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STEM Ed Announcement: Science/Engineering Saturday Seminars
- To: xxxxx@xxxxxxxxxx
- Subject: STEM Ed Announcement: Science/Engineering Saturday Seminars
- From: Morton Sternheim <firstname.lastname@example.org>
- Date: Mon, 23 Feb 2009 17:06:32 -0500
This is a UMass Amherst program.
SPACE IS STILL AVAILABLE.
Science & Engineering Saturday Seminars Spring, 2009
- Designed for science teachers; both new and experienced teachers are welcome
- Five Saturdays each term; 8:30-1 at UMass Amherst
- Educational materials, refreshments, parking, PDPs included
- Advance registration is required; capacity is limited
- Cost $30 per session
- 4 PDPs per half day session
Feb. 28. Nanotechnology. Mark Tuominen, Physics Department and Center for
Hierarchical Manufacturing. Another in a series on nanotechnology; previous
attendance is not required. The atomic force microscope (AFM) allows
researchers to map surfaces at the atomic level; a multimedia module shows
how this is done, and a hands-on activity models the AFM. Nanomedicine is
explored via a diffusion experiment and a presentation.
IF YOUY CAN, BRING ALONG A DIGITAL CAMERA,A LAPTOP, AND WHATEVER
YOU NEED TO TRANSFER THE PHOTOS.
March 7. Using Birds to Teach Biology. Bruce Byers, Biology. Observations of
organisms in their natural environments can spark a life-long interest in
biology. Charismatic organisms are especially well suited to this role. For
example, birds are conspicuous inhabitants of urban, suburban, and rural
environments, and are intrinsically appealing to almost everyone. They are
easily observed at feeders and elsewhere, and engage in a variety of
fascinating behaviors. In this workshop, we will share ideas for
inquiry-based activities and exercises, centered around observations of
birds, that address key elements of the Massachusetts Curriculum Frameworks
for science, especially those Frameworks related to ecology and evolutionary
March 14 *** NEW DATE ***. Traffic Engineering and the Everyday World.
Mike Knodler, Civil and Environmental Engineering.
This workshop introduces students to basic
traffic engineering principles with emphasis on the safe and efficient
operation of intersections. More importantly, the sociological impacts of
transportation on everyday life will be explored in detail. Over 40,000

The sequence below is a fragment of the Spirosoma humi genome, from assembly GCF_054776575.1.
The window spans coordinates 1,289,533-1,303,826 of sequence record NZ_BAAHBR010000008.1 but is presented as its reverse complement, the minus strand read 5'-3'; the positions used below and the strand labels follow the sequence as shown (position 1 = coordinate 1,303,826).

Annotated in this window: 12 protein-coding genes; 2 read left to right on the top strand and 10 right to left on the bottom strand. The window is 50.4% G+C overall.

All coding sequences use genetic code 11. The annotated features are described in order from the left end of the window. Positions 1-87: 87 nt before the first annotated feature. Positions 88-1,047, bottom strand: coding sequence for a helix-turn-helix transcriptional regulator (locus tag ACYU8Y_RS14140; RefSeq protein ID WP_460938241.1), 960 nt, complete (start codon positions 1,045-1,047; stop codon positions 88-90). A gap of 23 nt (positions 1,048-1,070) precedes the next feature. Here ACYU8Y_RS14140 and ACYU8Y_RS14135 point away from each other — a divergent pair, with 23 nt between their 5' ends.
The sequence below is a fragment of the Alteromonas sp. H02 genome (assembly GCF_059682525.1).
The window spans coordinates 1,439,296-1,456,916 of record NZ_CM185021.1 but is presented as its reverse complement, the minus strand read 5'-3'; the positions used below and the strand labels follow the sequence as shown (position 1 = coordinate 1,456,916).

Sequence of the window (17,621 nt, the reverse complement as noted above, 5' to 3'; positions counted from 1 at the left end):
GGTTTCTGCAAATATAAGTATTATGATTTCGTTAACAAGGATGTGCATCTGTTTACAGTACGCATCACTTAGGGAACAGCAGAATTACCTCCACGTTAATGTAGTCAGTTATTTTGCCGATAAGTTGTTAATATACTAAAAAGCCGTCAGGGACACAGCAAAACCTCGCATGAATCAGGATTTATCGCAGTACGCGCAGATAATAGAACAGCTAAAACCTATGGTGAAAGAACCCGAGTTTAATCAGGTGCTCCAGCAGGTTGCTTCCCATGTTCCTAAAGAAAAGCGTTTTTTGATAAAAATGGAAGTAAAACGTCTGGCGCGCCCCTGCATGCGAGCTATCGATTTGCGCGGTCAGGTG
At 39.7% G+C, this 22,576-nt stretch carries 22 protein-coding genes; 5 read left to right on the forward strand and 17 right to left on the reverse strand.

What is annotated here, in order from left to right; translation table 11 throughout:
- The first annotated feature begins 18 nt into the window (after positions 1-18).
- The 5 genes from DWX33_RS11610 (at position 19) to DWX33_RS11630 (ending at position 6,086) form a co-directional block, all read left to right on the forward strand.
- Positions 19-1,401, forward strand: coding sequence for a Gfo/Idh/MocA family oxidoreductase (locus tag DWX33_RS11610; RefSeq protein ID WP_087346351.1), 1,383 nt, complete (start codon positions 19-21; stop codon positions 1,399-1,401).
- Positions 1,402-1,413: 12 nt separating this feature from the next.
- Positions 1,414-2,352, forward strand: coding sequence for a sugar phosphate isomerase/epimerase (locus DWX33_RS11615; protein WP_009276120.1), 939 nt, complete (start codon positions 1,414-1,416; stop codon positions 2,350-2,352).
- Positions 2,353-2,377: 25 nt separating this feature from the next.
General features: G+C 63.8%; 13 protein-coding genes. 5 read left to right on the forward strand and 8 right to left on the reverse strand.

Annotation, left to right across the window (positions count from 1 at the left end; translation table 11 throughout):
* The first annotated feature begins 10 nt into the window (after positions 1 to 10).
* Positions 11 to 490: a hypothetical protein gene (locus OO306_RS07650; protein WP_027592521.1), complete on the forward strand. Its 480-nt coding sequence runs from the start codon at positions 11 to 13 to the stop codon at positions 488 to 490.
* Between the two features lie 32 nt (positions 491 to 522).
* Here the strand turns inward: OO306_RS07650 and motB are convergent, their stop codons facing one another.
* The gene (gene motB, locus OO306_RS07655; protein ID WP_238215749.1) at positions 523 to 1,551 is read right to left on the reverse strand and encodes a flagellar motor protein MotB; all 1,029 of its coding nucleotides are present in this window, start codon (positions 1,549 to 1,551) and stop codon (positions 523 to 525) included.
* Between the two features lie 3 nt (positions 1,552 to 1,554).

people are killed each year on United States roadways, many at
intersections. In addition, increasing traffic volumes has led to
congestion requiring improved vehicle movement efficiency at intersections.
Topics to be covered include: vehicle, operator, and roadway
characteristics; traffic control; roadway capacity; geometric design
objectives and plan formulation; demand forecasting; and economic, social,
and environmental evaluation. The workshop features several hands-on
activities that can be adapted for all grade levels.
April 4 *** NEW DATE *** Where On Earth Are You? Rob Snyder, STEM Education Institute.
Much of what we know about the structure of matter ranging from the
distribution of electrons in an atom to the chemical composition of a
star we know because we understand relationships among the wavelengths,
frequencies, and energies of electromagnetic radiation. Specific
wavelengths and frequencies of electromagnetic radiation are also used
in many ways to map features on Earths surface.
This seminar provides an opportunity to build a model of a remote
sensing satellite that detects visible light reflected or emitted from
a model of a landscape on Earths surface. In another activity, GPS
devices that receive specific frequencies of electromagnetic waves from
a network of orbiting satellites will be used (weather permitting) to
map a landscape.
May 2. Weather cancellation makeup date.
May 9. Recall for those registered for graduate credit.
Questions: Mort Sternheim, email@example.com, 413-545-1908,
Online seminar registration and payment:
www.umassk12.net/sess/register.html. Required for everyone whether or not
they are registering for graduate credit.